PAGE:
Geneva, 8 May 2018 – A ground-breaking new humanitarian fund designed to mitigate and even prevent the damage and trauma caused by natural disasters has been launched by the International Federation of Red Cross and Red Crescent Societies (IFRC).
“We think this is a game-changer, not only for the Red Cross and Red Crescent, but for humanitarian action as a whole,” said Pascale Meige, IFRC’s Director of Disaster and Crisis Prevention, Response and Recovery. “Our new forecast-based action fund means that guaranteed money will be available to help communities prepare for a disaster before it strikes.”
The IFRC’s Forecast-based Action fund uses a combination of weather predictions and historical data to fix triggers for the automatic release of money for pre-agreed early action plans. For example, a combination of forecast rainfall combined with the level of a river at a certain point can be used to activate funding for downstream evacuations and the distribution of shelter kits for the people who have been moved to safer ground.
IFRC’s Meige said: “For decades, humanitarians have been calling for a shift to proactive and preventative humanitarian action, but such action has so far been sporadic. For the first time, this fund, and the work we are doing to build country-level plans and agreements, can consistently deliver on this promise – turning promises into action.
“It means that life-saving action can now take place before anyone is in immediate danger, which will save lives and reduce the need for more costly emergency response and recovery efforts.”
This Forecast-based Action fund is embedded within IFRC’s Disaster Relief Emergency Fund (DREF), a 25-30 million Swiss franc annual fund which has been supporting Red Cross and Red Crescent emergency response efforts for more than three decades.
The Fund is being supported by the German Federal Foreign Office, with technical guidance from the German Red Cross, the Red Cross and Red Crescent Climate Centre and other partners.
Peter Felten, Head of the Humanitarian Assistance Division at the German Federal Foreign Office, said: “It’s time to change how we are planning and delivering humanitarian assistance. Waiting for disasters to happen should not be an option any more.
“Forecast-based financing can operationalize the important window of opportunity between early warnings and a potential disaster. The integration of Forecast-based Action within the DREF is a major step to widen the focus from response to anticipatory humanitarian action,” said Mr Felten.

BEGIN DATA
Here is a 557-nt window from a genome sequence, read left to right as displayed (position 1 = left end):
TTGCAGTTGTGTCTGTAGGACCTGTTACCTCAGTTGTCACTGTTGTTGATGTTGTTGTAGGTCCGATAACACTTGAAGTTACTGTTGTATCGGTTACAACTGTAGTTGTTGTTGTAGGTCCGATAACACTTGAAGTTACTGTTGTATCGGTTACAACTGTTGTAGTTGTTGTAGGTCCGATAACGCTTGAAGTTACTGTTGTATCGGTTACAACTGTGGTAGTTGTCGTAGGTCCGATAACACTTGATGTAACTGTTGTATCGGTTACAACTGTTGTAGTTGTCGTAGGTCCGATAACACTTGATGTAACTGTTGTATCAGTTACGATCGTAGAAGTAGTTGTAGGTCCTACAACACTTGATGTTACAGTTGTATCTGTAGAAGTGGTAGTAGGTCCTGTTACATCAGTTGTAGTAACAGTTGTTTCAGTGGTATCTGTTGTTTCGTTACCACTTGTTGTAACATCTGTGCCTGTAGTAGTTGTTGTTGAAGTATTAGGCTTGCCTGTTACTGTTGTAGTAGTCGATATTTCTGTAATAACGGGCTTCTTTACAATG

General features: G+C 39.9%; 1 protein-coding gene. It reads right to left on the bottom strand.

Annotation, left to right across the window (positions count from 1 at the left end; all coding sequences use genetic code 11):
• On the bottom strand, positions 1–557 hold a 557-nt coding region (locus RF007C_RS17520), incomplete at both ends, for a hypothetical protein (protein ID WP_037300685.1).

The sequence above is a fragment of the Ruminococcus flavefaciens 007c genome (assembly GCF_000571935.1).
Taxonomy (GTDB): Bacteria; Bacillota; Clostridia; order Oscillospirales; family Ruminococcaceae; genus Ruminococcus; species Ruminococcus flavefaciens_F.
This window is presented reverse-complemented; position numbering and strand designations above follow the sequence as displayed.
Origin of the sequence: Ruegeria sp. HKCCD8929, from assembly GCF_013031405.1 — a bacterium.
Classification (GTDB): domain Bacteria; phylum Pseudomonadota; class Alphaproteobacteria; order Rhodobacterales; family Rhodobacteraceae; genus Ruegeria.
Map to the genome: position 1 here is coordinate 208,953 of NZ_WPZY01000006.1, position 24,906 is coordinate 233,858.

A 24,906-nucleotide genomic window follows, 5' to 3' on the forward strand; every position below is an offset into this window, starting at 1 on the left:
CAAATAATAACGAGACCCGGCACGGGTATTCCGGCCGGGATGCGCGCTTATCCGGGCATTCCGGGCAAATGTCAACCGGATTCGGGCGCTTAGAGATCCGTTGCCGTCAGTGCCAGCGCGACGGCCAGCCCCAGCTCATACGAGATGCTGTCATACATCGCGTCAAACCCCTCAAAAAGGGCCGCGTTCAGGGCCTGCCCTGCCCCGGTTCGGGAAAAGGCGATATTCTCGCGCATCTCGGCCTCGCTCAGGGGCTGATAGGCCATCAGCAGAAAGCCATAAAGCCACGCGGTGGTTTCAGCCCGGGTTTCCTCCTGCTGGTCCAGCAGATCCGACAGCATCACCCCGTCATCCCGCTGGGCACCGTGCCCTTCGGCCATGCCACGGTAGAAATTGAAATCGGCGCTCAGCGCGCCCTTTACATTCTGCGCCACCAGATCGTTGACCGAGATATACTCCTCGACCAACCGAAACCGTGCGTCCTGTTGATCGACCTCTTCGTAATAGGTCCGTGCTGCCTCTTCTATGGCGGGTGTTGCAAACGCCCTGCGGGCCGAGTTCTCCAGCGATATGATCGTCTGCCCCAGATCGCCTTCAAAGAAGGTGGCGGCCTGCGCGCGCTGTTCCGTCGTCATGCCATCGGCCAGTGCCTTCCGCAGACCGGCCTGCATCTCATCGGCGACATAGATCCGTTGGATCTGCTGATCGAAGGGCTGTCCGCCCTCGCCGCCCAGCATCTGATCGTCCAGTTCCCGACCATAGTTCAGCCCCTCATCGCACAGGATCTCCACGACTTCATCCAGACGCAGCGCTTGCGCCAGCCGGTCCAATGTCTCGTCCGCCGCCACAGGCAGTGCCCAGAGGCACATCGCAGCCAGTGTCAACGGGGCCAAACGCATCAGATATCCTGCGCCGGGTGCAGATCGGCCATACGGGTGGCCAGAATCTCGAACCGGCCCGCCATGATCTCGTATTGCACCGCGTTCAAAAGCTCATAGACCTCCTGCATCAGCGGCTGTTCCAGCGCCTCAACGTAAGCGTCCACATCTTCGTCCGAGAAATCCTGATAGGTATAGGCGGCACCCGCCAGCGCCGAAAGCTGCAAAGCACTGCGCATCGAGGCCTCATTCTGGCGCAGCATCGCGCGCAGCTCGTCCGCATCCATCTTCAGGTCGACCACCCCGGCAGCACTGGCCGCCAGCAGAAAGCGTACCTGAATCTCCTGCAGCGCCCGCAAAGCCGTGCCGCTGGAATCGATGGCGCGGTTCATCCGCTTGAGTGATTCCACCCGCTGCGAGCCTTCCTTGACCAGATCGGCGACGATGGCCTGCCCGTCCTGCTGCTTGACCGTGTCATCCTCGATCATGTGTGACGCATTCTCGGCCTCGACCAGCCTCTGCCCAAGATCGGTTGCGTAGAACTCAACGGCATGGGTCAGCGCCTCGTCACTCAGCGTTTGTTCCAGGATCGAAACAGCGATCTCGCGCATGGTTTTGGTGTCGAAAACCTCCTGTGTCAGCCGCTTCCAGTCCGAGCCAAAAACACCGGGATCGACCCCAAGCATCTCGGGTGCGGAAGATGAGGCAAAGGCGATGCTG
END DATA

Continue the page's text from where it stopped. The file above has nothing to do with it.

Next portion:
The Forecast-based financing approach – now being rolled out by IFRC at national level – has been piloted at community level since 2014, including in Peru, Togo, Uganda, Bangladesh, Mozambique and Mongolia. In Bangladesh, predicted flooding of the Bramaputra river in 2017 triggered cash grants for people who were able to use this money to support their families during the emergency.
Fifteen National Red Cross and Red Crescent Societies in Africa, Americas and Asia Pacific are currently developing Early Action Protocols for foreseeable and preventable natural disasters and are expected to access the fund in its first two years. However, the facility can be available for all 190 National Societies.
Note to editors: IFRC’s Disaster Relief Emergency Fund (DREF) has been supporting Red Cross and Red Crescent disaster and crisis response activities for more than 33 years. DREF offers start-up funding allocations for large-scale disasters, and grants to fund responses to small- and medium-scale crises that have not attracted international attention or support. Forecast-based Action by the DREF expands DREF’s reach beyond providing resources for disaster and emergency response, to also encompass forecast-based early action for the first time.
Matthew Cochrane, +41 79 251 8039, firstname.lastname@example.org
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